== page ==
Every once in a while a column strikes a nerve with readers. These readers then write me to express their displeasure; they are angry, hurt, offended, or breaking in new stationery. Whatever the reason, I appreciate this feedback regardless of the fact that, in many cases, the column they’re talking about wasn’t mine. So you can imagine my shock at getting unhappy letters from people who (a) read my column and (b) actually like fruitcake.

The letters came in response to the column I wrote about Fruitcake Disposal Anxiety Disorder, which was named in a New York Times special investigation as “The fastest-growing mental disorder in the entire world.”

“And we’re pretty sure about that,” the report concluded. “If not, then it’s right up there with ‘Fear of Clowns’ or something.”

After receiving these letters, I looked back over the column and realized that, yes — it was a little insensitive to fruitcake lovers out there. So, in response, I spent time looking into what makes a good fruitcake, compared with the kind of fruitcake the rest of us receive each holiday season. After comparing dozens of recipes and then baking four different fruitcakes of my own, I realized something important — which is that, by using a six-inch bundt pan, my daughter now has a full set of tires for her Barbie Jeep.

Again, I’m not saying that there’s no such thing as a good fruitcake.

I’m just saying that if there’s an R-14, all-weather radial bundt pan out there, I’d like to know about it.

I should point out that over 21 million fruitcakes were sold in the U.S. last year, and not one of them was allowed on any flight in or out of Canada. That’s because fruitcakes have been added to the list of banned carry-on items on all Canadian flights. This is due to the X-ray machine’s inability to penetrate fruitcake, therefore making it impossible for screeners — or even Superman — to verify if they’re safe.

“Well, look at that! A fruitcake from Lex Luthor. How thoughtful!”
“Be careful, Superman.”
“Relax, Lois. What danger could there be in…WAIT! THOSE AREN’T CANDIED GUAVAS!”

Admittedly, there is a huge difference between what passes as fruitcake here in the U.S., and what the English refer to as “plum” cake. While the English version is said to be extremely moist and flavorful due to its high rum content, American fruitcake is known — like many U.S. food products — for its durability. This is particularly true of commercial fruitcakes, which are primarily used for keeping decorative tins from getting bent during shipping.

Lesley Hatcher of Panama City, Fla., who wrote in promising to change my mind about fruitcake by shipping me a homemade sample next year, is obviously very passionate about fruitcake.

Frighteningly, she’s not alone. As a member of the Society for the Protection and Preservation of Fruitcake (, she is “one of thousands” who are “spreading the gospel about fruitcake.”

(Note: After looking long and hard, I’m happy to report there’s no reference in either testament to The Gospel According to Fruitcake.)

According to Lesley, the fastest way to get someone to stop making jokes about fruitcake is to give them a piece. I’m not sure if that’s supposed to change their mind or keep them from speaking, but whatever the case, I promise to keep an open mind until next year.

Who knows? I may end up eating my words.

Then again, I may end up with a spare for my daughter’s Jeep.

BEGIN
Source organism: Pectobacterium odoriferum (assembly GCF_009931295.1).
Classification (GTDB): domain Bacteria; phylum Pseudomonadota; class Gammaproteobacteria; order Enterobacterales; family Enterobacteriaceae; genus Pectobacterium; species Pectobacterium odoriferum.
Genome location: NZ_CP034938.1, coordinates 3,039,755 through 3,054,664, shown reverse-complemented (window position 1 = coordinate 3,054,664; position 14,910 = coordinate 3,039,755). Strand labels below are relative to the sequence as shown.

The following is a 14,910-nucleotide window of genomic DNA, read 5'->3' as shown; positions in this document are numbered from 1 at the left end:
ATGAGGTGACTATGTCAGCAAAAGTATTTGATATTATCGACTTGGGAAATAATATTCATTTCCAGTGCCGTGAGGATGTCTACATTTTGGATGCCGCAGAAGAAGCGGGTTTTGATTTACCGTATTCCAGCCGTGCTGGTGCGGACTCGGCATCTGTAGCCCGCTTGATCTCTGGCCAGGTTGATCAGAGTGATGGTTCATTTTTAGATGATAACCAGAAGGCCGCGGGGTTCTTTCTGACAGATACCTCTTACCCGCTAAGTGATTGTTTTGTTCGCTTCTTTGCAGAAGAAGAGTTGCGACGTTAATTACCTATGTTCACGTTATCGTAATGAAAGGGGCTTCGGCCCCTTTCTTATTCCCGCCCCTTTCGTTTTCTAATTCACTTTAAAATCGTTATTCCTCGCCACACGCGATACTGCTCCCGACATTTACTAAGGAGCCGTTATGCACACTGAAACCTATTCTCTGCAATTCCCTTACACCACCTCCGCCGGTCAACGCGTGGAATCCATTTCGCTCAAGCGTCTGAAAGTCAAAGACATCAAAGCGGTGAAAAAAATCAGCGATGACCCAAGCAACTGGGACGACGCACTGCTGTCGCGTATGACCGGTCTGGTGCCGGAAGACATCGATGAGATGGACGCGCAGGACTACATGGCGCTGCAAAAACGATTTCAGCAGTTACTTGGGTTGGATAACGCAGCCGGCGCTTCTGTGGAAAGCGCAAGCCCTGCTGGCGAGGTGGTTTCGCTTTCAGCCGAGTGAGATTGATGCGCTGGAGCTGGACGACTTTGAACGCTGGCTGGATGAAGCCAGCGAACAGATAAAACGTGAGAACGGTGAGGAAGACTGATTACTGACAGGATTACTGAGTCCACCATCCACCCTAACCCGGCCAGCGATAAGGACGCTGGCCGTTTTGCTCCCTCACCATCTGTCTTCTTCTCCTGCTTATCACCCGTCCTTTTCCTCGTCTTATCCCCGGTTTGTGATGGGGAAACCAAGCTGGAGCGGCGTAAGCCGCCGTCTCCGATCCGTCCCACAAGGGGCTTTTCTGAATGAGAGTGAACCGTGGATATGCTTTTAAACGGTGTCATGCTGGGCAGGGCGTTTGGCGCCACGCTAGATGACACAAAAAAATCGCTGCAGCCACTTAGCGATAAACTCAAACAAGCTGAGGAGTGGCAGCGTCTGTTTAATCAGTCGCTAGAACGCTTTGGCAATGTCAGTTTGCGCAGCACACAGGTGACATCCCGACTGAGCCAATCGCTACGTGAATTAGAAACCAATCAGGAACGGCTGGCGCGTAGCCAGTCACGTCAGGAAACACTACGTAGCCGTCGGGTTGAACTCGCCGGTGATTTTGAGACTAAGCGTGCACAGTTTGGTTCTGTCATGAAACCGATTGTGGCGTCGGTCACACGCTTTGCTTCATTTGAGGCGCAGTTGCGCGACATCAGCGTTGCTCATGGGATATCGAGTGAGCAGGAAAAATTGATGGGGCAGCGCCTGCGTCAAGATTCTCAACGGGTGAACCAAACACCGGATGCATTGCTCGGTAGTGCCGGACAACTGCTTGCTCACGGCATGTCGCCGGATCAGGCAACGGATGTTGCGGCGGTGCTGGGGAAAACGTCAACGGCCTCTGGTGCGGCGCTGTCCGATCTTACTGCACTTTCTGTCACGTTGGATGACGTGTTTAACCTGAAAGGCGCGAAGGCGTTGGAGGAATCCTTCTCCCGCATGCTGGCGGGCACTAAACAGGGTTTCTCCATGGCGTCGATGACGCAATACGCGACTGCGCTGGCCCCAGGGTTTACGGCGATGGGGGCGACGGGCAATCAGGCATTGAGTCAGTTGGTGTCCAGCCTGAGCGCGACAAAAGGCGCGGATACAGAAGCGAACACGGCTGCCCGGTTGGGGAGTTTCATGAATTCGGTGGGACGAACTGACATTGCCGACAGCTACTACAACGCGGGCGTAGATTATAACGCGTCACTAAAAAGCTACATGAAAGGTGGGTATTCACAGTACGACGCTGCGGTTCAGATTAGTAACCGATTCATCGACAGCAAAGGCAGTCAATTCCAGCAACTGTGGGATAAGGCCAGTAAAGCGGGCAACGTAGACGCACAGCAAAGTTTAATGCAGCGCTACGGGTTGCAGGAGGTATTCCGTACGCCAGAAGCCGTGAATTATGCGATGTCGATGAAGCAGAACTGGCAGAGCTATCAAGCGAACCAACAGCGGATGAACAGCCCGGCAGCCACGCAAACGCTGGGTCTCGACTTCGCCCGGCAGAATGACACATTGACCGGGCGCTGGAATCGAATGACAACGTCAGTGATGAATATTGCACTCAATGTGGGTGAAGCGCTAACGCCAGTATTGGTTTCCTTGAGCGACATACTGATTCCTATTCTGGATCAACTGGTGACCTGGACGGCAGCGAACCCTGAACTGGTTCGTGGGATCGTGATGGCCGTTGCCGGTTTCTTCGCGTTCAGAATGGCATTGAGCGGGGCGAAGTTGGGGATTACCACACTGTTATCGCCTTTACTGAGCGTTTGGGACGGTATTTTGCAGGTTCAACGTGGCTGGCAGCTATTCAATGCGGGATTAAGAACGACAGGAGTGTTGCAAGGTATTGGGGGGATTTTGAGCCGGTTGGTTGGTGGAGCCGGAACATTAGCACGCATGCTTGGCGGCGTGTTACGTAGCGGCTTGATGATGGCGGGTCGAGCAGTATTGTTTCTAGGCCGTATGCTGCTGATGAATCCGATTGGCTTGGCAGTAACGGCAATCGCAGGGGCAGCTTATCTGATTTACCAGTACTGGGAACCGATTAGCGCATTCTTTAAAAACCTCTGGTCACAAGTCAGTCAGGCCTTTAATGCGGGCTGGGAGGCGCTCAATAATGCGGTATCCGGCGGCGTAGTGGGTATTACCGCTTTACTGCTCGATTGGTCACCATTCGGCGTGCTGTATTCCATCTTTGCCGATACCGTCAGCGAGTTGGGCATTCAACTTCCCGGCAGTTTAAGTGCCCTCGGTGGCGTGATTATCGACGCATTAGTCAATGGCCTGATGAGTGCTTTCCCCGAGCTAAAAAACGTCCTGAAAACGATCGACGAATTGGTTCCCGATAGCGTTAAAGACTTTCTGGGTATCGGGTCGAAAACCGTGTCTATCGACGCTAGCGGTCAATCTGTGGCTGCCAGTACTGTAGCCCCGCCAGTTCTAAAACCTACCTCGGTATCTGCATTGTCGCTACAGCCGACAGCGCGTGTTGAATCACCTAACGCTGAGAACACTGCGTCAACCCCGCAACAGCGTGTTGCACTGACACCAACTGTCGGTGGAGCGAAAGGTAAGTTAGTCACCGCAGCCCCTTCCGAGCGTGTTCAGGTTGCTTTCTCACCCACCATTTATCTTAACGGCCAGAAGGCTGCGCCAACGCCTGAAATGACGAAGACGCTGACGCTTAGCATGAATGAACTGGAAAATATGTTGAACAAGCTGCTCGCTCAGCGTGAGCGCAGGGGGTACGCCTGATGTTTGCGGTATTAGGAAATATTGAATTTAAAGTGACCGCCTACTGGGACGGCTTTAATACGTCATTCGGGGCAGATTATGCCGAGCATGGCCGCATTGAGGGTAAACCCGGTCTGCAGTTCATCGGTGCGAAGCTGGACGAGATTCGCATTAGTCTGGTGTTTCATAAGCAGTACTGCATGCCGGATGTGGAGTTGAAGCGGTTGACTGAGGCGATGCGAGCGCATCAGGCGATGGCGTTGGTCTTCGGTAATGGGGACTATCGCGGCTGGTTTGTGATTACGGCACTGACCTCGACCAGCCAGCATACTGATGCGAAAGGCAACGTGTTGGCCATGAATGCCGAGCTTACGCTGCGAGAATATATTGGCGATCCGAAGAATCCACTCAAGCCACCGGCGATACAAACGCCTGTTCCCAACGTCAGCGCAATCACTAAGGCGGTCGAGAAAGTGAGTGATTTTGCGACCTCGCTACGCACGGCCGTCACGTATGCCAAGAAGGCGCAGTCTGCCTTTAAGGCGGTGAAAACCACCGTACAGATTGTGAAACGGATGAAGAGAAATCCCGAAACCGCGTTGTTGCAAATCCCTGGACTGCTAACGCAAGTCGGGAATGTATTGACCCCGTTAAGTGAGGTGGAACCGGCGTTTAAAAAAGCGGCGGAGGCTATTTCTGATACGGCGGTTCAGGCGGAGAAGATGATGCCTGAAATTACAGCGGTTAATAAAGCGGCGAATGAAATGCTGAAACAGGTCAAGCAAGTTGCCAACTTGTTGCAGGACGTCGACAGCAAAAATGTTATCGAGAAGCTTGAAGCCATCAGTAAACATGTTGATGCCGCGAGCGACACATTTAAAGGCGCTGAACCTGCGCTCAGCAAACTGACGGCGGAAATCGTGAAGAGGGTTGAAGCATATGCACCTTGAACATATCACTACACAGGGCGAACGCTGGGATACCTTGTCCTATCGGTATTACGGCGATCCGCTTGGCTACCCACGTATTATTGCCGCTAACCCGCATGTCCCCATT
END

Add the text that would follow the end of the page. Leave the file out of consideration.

(You can write to Ned Hickson at, or at the Siuslaw News at P.O. Box 10, Florence, OR. 97439)

Say what you want, but fruitcake could be our last defense against alien invaders

Recent studies show that mild depression after the holidays is not only common but, in many cases, is the result of FDAD—Fruitcake Disposal Anxiety Disorder. On one hand, your fruitcake was a gift and therefore deserving of some measure of appreciation. On the other hand, it has already become a chew toy for the neighbor’s pit bull. This often leads to feelings of anxiety long after the holidays have ended, particularly when you see “Buster,” still intoxicated with rum, struggling to dislodge the sugar loaf from his tightly-clenched jaws.

So, as a service to our readers, we assembled a group of psychiatrists to help provide insight into dealing with FDAD. At a cost of more than $200 an hour, we held an informative, three-minute discussion to create the following self-help guide:

I’m OK—You’re OK. But Give Me a Fruitcake and I’ll Kill You.

According to our experts, the first step in dealing with this anxiety is understanding where it comes from. To do that, we must go back to the very first fruitcake, which historians agree was baked by Dick Clark in 1609. Subsequently, this same cake was dropped from a tall building each New Year’s Eve until 1972, when, after 364 years, it developed a crack and, as a safety precaution, was launched into space.

This was done despite protests from scientists, who warned that the loaf could eventually crash back to earth and lead to mass extinction.

Or, at the very least, cause the next several generations of humans to ask, “Is it just me, or does everything STILL smell like #@$% fruitcake?!”

Experts say this has led to a new generation of people who not only distrust fruitcake, but see it as a genuine threat to humanity. For these people, we offer the following four-step guide to controlling their fruitcake anxiety.

Step one: Make a list of your fruitcake’s good qualities. The key is to start with what makes fruitcake unique. For example: Its indestructibility. You may not like fruitcake, but you have to respect the fact that cockroaches will be eating it long after humans are being imported to other galaxies on alien party platters.

Step two: Incorporate fruitcake into your daily activities. This is easy once you stop thinking of fruitcake as food. In the same way that Tofurkey is slowly gaining acceptance as an environmentally safe adhesive, fruitcake doesn’t seem so bad once you’ve started using it to block open the garage door. Or as a counterweight on the gas peddle while your car warms up each morning. The point is, if it’s good enough to serve as a “bunker buster” for our military, it’s good enough to serve as a doorstop in your family’s home.

Step three: Consider turning your fruitcake into a treasured heirloom by getting it engraved and then giving it to someone. Just add your name and date, and you can pass this special keepsake on to someone else at the next available birthday party, wedding, house warming, Earth Day celebration, etc.

And finally, if after following these first three steps you’re still unable to control your symptoms, go directly to step four: Investing in a ticket to Mantiou Springs, Colo., for the annual Great Fruitcake Toss. Each January, this event draws hundreds of people from around the world for the sole purpose of showing off their fruitcakes and then catapulting them as far as possible.

Sure, this may sound stupid.

But some day this might be our last defense against invading aliens.

(You can write to Ned Hickson at, or at the Siuslaw News at P.O. Box 10, Florence, OR. 97439)